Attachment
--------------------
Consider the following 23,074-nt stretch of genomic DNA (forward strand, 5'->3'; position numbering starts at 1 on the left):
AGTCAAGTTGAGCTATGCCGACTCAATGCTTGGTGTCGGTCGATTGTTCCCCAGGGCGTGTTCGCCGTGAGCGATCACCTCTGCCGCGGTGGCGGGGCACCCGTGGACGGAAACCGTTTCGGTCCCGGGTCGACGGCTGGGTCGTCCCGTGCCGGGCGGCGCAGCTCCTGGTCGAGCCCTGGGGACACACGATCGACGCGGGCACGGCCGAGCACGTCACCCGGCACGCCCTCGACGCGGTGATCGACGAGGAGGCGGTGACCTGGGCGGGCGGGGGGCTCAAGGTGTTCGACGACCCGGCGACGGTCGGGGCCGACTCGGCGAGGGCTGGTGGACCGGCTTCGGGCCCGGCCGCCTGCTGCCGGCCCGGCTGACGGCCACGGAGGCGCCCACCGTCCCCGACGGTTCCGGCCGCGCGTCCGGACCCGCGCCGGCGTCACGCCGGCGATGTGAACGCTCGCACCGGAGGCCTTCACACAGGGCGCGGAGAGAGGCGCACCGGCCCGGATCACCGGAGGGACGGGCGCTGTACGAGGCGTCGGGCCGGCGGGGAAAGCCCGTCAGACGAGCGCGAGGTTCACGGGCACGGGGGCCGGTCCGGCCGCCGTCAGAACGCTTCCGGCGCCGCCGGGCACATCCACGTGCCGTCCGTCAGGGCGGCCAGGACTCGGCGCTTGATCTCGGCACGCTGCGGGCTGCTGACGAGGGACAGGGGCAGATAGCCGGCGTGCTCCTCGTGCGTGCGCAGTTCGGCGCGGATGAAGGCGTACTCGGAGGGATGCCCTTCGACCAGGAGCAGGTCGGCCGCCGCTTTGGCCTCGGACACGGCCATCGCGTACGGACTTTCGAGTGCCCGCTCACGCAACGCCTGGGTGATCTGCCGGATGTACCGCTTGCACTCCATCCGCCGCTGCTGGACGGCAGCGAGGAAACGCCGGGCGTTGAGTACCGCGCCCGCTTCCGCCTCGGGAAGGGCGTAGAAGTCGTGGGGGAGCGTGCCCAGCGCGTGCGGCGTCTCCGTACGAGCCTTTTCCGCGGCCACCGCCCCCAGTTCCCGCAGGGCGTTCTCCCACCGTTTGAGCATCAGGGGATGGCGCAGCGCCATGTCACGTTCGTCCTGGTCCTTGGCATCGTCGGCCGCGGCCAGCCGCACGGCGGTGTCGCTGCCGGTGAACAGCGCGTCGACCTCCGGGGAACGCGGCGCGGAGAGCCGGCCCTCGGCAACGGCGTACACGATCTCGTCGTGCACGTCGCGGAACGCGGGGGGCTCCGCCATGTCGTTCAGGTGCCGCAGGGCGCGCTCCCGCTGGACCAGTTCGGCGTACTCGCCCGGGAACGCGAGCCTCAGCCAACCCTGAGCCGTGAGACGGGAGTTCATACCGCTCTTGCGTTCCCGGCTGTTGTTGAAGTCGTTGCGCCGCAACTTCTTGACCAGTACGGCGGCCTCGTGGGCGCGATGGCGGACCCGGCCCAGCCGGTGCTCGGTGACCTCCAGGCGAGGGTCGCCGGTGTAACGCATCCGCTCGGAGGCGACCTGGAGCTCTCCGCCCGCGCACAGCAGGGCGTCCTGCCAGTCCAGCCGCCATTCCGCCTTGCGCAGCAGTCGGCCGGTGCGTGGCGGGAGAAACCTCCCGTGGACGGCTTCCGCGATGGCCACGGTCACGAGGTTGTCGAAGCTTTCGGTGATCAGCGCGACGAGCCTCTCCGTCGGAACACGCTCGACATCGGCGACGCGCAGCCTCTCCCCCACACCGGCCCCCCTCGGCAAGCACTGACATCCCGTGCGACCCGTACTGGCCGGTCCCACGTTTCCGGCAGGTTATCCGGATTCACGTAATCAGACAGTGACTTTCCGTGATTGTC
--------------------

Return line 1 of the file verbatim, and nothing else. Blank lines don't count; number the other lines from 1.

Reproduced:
Consider the following 23,074-nt stretch of genomic DNA (forward strand, 5'->3'; position numbering starts at 1 on the left):